With National Science Foundation support, Dr. Gary Urton, will address the problem of how to interpret information stored in 500+ year-old knotted cord records - the Inka khipu. Khipus were the knotted-string devices used for record keeping in the Inka Empire of Pre-Columbian South America. Beginning in 2002, Dr. Urton and colleagues began collecting and recording detailed observations on khipu samples in museum collections in Europe and North and South America. With observations on hundreds of khipus in hand, Urton set about building a searchable database -- the Khipu Database (KDB) -- which currently holds information on some 520 of the 850+/- extant khipus in museums around the world. Samples in the KDB pertain to at least a dozen "archives" that were retained at different locales within Inka territory. This is the first time an entirely searchable khipu database has existed in the history of the study of this enigmatic recording system. The khipu was said by Spanish chroniclers of the 16th century to have been used for recording information on state administration, histories, songs and other forms of narratives that were performed by cord-keepers. While students of the khipu have succeeded in determining how numerical data were recorded by state administrators (for census, tribute records, etc.), we lack a basic understanding of how personal names, place names, identifiers of events, etc., were recorded in the cords, knots and colors of the khipu. Decipherment of the latter is the principal objective of this project.
The intellectual merit of this research will be realized in the investigation of what was the unique, alternative communication technology and intellectual traditions whereby peoples living in the high Andes before the time of European contact communicated across frontiers separating speakers of multiple different languages as they succeeded in building the largest empire of the ancient New World in what was one of the most challenging and inhospitable environments on earth. The research will advance our understanding of human sign production and manipulation in early, pre-modern societies and should, if our efforts prove successful, result in the decipherment of the khipu. This project will hopefully allow us to interpret, or "read" the knotted-cord records left by the Inkas - the lords of the last great empire of Pre-Columbian South America.
The method of analysis to be followed is based on the hypothesis that khipu recording signs were registered in the form of semasiographic (meaning sign) units of information stored on the cords and arrayed in the form of cord structures, knots and patterned arrays of colors according to standardized formatting and encoding principles constituting conventionalized sign values. Focus will be on the study of what are termed "cord types" -- standardized configurations of cord structure, colors and numbers -- found within individual samples and across the entire khipu corpus. "Translation" values for cord patterns will be sought in Inka political, social, economic, ritual, and calendrical institutions and practices that are structured and organized in patterns similar to those identified in the khipus.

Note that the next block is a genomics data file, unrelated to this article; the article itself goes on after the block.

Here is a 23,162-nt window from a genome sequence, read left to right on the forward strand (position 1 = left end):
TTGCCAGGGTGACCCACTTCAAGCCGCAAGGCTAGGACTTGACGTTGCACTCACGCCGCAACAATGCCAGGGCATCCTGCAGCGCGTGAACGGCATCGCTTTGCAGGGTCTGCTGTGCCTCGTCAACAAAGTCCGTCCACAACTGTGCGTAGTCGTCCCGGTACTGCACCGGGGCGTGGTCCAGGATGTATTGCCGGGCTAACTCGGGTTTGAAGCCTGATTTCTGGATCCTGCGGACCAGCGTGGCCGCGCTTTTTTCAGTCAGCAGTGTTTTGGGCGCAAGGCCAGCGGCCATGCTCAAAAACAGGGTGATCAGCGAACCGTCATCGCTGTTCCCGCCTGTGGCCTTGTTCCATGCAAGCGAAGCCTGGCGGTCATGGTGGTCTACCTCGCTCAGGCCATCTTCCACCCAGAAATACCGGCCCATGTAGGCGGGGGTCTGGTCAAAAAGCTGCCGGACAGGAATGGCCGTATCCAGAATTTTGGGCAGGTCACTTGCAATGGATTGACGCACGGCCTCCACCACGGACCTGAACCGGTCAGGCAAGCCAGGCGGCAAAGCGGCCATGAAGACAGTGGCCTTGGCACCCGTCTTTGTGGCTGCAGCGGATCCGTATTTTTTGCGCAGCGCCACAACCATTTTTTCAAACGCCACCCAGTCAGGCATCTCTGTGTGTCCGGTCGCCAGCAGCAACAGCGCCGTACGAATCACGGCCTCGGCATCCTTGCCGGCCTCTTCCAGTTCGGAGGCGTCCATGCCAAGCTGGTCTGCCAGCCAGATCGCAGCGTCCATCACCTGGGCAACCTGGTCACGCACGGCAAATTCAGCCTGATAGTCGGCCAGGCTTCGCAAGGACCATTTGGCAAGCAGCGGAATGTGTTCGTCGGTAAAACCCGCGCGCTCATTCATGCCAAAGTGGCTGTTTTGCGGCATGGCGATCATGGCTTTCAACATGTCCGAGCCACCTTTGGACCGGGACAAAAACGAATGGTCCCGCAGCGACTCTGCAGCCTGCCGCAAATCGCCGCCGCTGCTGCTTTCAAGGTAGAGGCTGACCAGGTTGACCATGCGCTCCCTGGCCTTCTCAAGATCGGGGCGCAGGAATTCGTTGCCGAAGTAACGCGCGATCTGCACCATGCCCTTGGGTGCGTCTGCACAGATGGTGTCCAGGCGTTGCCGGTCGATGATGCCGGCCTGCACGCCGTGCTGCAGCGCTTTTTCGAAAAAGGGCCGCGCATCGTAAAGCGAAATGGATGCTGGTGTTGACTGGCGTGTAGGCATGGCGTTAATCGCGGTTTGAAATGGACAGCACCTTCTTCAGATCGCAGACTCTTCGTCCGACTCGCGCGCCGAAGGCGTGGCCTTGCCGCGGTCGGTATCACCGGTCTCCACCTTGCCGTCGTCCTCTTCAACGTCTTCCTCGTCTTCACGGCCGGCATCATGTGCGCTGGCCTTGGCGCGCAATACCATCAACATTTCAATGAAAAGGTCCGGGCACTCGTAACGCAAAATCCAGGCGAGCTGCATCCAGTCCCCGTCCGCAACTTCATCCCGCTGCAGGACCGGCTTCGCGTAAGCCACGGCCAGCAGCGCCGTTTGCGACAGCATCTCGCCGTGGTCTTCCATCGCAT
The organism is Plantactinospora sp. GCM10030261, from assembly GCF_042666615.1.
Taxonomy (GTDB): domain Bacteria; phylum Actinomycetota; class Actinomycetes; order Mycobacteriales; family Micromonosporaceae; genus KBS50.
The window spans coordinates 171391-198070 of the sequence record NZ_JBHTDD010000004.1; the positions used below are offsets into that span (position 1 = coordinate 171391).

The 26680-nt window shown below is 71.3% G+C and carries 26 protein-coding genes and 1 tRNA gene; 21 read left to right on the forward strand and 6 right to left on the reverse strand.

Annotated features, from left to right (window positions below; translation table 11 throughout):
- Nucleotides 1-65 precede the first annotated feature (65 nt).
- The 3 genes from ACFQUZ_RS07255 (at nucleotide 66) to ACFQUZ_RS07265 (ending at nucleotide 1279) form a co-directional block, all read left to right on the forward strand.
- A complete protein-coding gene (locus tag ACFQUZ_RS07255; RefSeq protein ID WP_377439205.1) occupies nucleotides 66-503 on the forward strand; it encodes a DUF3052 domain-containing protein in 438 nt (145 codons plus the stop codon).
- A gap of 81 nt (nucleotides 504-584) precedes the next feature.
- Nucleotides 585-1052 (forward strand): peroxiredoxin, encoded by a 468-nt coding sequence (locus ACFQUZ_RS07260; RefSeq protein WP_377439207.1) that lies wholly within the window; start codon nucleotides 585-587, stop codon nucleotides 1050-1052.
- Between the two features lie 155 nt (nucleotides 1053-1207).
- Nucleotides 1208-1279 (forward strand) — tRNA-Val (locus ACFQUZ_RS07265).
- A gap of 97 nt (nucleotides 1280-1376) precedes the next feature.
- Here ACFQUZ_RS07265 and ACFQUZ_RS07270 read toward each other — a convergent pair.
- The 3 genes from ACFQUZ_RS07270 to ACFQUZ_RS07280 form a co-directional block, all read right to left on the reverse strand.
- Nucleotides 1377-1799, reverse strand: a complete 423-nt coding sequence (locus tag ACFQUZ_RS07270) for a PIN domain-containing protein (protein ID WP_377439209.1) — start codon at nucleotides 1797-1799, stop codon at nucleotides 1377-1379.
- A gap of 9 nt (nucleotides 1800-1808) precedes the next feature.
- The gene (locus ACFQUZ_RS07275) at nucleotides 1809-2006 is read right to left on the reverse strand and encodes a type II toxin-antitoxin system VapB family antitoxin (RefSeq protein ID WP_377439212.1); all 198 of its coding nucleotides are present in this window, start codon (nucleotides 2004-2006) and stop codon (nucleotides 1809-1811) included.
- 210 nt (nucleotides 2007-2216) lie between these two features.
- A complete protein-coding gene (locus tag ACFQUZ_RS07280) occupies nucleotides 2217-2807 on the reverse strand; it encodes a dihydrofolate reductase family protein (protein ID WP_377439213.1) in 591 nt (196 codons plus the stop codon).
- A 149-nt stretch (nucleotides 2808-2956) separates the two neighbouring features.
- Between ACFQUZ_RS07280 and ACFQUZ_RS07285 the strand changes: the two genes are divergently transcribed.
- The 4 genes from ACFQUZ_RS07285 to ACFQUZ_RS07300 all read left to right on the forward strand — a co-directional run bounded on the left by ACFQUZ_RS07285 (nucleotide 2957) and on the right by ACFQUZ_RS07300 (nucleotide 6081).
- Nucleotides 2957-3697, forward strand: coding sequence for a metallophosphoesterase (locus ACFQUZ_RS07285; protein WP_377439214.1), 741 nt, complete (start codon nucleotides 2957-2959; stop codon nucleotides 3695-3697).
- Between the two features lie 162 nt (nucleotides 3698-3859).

This project addressed the problem of how the Incas of Pre-Columbian South America recorded information on their unique three-dimensional, knotted-string recording device, known as khipu (or quipu). We have long known that quantitative information (e.g., on censuses, tribute, etc.) was recorded in the base-10 numbering system of Quechua, the language of administration in the Inca Empire. However, we have to date not determined how identities (e.g., names of people, places, products, etc.) were recorded on these devices. This matter is important because with the khipu, the Incas were able to communicate information in a manner completely different from every other ancient civilization (the Mesopotamians, Egyptians, Chinese, and Mayas). If we can determine how they encoded information in this unique recording system, we may gain significant insights into alternatives to information recording that are relevant today. The khipu is particularly relevant in this regard as it depended on the binary coding of sign elements, on a principle analogous to the binary coding used in computers. The project analyzed data, using a database developed at Harvard University, from study of some 620 of the known 870 samples in museums around the world. Significant advances were made in a variety of areas of khipu recording, most notably, in administrative accounting. The principal advances made in this regard came from study of a recently excavated sample of 28 khipus excavated at an Inca storage facility (Inkawasi) on the south coast of Peru. Close study of these khipus shows that the khipu accountants employed a number of different "checks-and-balances" accounting techniques, some quite similar to the Western system of double-entry bookkeeping. The record-keepers at Inkawasi also devised a way of establishing a standardized unit of measure by marking off the floors of their storage bins in a precise grid composed of squares measuring 23cm. x 23 cm. This is the first time we have had evidence of the establishment of such standardized measures, a development which promises to give deeper insights into the quantitative and semantic values used in khipu record-keeping. Finally, considerable time was spent on the study of a set of 6 khipus from the Santa River Valley, on the north-central coast of Peru. The numerical data recorded on these 6 khipus matches quite closely data recorded (in writing) in a 17th century Spanish colonial tribute document. The document contains the names of 134 tribute payers; these identities are possibly recorded (most likely in color coding) on the 6 khipus. It is possible that this convergence between a colonial document and 6 khipus represents the long sought-after "Rosetta khipu!" In sum, significant advances were made with this project in terms of deepening and broadening our understanding of the recording of information -- both administrative and narrative -- in the semasiographic recording system of the khipus of the Inca Empire of ancient South America. These advances will contribute to on-going, comparative studies in information sciences and writing systems, worldwide.